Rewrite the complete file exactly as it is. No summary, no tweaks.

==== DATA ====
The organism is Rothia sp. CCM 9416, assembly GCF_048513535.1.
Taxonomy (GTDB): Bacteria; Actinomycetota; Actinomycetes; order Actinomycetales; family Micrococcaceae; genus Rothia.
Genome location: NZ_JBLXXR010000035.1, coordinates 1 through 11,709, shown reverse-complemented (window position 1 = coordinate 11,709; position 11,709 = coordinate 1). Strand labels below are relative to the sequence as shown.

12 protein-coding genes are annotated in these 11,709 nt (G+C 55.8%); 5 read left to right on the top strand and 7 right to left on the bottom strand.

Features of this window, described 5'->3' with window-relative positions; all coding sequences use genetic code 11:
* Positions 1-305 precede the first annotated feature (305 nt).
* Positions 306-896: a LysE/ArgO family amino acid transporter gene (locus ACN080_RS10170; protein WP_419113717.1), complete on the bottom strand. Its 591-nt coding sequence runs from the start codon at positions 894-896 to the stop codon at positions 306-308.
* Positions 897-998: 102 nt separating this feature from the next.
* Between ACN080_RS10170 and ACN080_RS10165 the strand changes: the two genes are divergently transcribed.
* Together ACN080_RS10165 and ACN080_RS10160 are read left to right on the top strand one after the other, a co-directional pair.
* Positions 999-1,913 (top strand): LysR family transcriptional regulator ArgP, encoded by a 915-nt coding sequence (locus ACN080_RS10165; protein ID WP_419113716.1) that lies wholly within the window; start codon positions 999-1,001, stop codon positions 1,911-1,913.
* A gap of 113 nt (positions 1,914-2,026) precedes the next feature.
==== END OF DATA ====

The organism is Rothia sp. CCM 9416, assembly GCF_048513535.1.
Taxonomy (GTDB): Bacteria; Actinomycetota; Actinomycetes; order Actinomycetales; family Micrococcaceae; genus Rothia.
Genome location: NZ_JBLXXR010000035.1, coordinates 1 through 11,709, shown reverse-complemented (window position 1 = coordinate 11,709; position 11,709 = coordinate 1). Strand labels below are relative to the sequence as shown.

12 protein-coding genes are annotated in these 11,709 nt (G+C 55.8%); 5 read left to right on the top strand and 7 right to left on the bottom strand.

Features of this window, described 5'->3' with window-relative positions; all coding sequences use genetic code 11:
* Positions 1-305 precede the first annotated feature (305 nt).
* Positions 306-896: a LysE/ArgO family amino acid transporter gene (locus ACN080_RS10170; protein WP_419113717.1), complete on the bottom strand. Its 591-nt coding sequence runs from the start codon at positions 894-896 to the stop codon at positions 306-308.
* Positions 897-998: 102 nt separating this feature from the next.
* Between ACN080_RS10170 and ACN080_RS10165 the strand changes: the two genes are divergently transcribed.
* Together ACN080_RS10165 and ACN080_RS10160 are read left to right on the top strand one after the other, a co-directional pair.
* Positions 999-1,913 (top strand): LysR family transcriptional regulator ArgP, encoded by a 915-nt coding sequence (locus ACN080_RS10165; protein ID WP_419113716.1) that lies wholly within the window; start codon positions 999-1,001, stop codon positions 1,911-1,913.
* A gap of 113 nt (positions 1,914-2,026) precedes the next feature.